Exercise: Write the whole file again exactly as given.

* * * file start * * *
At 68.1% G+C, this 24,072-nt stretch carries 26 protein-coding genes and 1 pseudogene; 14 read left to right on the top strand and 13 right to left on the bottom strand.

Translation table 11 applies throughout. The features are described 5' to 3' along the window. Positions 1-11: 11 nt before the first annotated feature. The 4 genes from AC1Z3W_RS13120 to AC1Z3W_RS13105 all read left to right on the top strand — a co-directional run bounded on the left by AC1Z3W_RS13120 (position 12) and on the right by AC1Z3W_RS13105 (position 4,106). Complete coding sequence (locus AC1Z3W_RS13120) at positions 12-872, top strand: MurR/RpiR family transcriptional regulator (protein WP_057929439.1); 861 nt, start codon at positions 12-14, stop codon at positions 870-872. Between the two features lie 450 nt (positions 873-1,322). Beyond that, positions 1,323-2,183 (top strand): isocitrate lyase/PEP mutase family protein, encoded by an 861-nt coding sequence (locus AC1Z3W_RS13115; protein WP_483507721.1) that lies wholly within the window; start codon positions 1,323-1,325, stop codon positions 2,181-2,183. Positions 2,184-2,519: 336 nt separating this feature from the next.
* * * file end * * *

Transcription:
At 68.1% G+C, this 24,072-nt stretch carries 26 protein-coding genes and 1 pseudogene; 14 read left to right on the top strand and 13 right to left on the bottom strand.

Translation table 11 applies throughout. The features are described 5' to 3' along the window. Positions 1-11: 11 nt before the first annotated feature. The 4 genes from AC1Z3W_RS13120 to AC1Z3W_RS13105 all read left to right on the top strand — a co-directional run bounded on the left by AC1Z3W_RS13120 (position 12) and on the right by AC1Z3W_RS13105 (position 4,106). Complete coding sequence (locus AC1Z3W_RS13120) at positions 12-872, top strand: MurR/RpiR family transcriptional regulator (protein WP_057929439.1); 861 nt, start codon at positions 12-14, stop codon at positions 870-872. Between the two features lie 450 nt (positions 873-1,322). Beyond that, positions 1,323-2,183 (top strand): isocitrate lyase/PEP mutase family protein, encoded by an 861-nt coding sequence (locus AC1Z3W_RS13115; protein WP_483507721.1) that lies wholly within the window; start codon positions 1,323-1,325, stop codon positions 2,181-2,183. Positions 2,184-2,519: 336 nt separating this feature from the next.